Back Stitch

Schematic drawing of the back stitch. Schematic drawing of the back stitch. Drawing by Martin Hense.

The back stitch belongs to a class of individual stitches that are made backwards to the general direction of sewing. Back stitches are normally worked from right to left. The needle is brought out a short distance from the beginning of the line to be covered. It is then inserted again at the beginning of the line, thus taking a step backwards. The needle emerges beyond the point where it first started.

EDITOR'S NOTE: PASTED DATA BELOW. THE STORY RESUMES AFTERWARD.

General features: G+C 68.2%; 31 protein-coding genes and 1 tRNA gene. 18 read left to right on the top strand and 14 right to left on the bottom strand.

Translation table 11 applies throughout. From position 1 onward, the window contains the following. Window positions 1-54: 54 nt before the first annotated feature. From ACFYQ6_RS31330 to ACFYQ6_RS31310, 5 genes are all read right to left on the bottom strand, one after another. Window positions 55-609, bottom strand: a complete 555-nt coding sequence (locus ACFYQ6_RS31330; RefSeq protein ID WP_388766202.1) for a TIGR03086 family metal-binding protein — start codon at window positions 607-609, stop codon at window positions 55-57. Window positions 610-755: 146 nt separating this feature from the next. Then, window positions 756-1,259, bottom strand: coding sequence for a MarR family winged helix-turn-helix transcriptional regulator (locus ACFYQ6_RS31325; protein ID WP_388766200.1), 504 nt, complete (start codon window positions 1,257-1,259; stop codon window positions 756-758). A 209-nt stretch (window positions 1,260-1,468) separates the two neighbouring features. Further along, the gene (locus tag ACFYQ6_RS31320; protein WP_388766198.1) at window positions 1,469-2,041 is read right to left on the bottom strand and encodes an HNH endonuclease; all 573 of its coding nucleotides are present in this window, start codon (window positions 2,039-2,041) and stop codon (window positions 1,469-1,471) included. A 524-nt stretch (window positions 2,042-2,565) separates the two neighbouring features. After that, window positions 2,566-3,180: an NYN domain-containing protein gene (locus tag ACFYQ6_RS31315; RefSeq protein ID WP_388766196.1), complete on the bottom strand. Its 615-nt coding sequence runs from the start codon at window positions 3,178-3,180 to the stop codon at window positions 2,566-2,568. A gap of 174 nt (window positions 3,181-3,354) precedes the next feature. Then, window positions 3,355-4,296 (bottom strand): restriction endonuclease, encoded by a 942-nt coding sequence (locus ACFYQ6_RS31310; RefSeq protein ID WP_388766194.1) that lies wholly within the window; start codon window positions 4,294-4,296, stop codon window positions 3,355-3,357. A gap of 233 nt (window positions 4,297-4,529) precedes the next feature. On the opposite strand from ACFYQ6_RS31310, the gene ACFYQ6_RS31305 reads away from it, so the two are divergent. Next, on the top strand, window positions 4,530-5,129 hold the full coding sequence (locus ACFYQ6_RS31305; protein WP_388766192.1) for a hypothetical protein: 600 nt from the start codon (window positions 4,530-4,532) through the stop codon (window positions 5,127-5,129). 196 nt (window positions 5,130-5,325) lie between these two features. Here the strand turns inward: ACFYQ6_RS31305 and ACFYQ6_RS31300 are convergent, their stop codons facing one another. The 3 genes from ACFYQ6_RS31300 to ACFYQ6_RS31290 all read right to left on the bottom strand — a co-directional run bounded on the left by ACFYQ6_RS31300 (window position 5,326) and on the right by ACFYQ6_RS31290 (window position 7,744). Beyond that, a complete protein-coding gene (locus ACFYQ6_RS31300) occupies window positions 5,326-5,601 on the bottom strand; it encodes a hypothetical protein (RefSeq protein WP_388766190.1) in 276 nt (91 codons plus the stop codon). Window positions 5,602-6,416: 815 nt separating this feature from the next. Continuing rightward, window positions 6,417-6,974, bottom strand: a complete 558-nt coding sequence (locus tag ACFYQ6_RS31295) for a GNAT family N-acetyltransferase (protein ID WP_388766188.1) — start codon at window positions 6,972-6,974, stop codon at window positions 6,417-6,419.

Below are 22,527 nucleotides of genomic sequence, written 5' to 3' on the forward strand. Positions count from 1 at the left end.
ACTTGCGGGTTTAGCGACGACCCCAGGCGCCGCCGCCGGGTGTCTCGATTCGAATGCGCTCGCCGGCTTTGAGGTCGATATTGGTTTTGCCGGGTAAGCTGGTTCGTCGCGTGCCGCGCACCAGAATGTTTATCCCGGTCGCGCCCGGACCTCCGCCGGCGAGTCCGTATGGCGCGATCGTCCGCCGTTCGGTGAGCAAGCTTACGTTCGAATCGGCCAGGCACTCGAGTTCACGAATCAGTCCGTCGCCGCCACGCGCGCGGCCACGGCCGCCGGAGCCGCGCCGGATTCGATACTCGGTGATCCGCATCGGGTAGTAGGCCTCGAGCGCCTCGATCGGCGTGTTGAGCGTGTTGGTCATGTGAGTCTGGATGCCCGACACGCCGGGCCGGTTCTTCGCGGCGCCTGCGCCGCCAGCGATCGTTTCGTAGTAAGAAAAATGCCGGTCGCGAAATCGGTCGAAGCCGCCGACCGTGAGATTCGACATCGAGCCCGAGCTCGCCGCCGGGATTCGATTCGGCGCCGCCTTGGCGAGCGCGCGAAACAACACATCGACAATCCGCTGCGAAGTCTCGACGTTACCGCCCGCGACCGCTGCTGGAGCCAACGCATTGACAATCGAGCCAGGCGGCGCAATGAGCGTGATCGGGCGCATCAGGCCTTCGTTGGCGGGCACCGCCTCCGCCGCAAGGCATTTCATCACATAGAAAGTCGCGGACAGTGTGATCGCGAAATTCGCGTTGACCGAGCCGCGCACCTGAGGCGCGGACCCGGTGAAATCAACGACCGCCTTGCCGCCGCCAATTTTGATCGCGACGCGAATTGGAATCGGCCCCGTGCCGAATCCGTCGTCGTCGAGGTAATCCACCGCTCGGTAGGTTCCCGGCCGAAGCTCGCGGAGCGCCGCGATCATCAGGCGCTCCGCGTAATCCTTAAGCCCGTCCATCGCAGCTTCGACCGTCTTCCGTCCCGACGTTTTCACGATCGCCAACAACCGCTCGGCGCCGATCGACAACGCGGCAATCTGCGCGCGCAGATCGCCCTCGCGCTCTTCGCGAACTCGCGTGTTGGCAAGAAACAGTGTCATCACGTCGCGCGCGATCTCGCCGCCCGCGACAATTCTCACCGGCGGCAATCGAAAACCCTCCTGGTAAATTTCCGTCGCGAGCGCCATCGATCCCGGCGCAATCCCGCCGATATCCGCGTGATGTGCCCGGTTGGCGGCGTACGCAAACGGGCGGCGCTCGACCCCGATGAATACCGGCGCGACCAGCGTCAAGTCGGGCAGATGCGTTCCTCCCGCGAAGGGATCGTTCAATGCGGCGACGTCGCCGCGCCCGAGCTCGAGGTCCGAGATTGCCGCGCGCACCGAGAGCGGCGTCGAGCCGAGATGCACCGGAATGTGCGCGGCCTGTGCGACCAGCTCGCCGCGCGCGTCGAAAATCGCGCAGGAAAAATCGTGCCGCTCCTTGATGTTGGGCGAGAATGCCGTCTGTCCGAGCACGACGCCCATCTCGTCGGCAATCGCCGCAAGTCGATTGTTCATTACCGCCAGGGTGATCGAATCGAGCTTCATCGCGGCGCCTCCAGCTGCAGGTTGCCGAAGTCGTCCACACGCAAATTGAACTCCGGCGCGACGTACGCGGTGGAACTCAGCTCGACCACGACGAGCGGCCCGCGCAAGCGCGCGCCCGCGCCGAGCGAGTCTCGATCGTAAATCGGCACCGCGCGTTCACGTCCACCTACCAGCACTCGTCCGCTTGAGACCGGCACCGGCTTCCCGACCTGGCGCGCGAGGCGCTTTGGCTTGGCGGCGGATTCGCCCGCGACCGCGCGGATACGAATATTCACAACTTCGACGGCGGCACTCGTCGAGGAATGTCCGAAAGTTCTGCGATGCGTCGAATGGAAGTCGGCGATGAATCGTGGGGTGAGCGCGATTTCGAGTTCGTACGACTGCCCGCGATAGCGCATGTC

The back stitch is often used for outlining shapes or adding fine details.

Variations of the back stitch include: half back stitchoutline stitch; Pekinese stitch; prick stitchsplit stitch; stem stitch; threaded back stitch. See also the backstitched chain stitch.

Also known as: point de sable; stitching.

Source: THOMAS, Mary (1934). Mary Thomas’s Dictionary of Embroidery Stitches, London: Hodder and Stoughton, p. 3, fig. 5.


Last modified on Saturday, 28 January 2017 15:12
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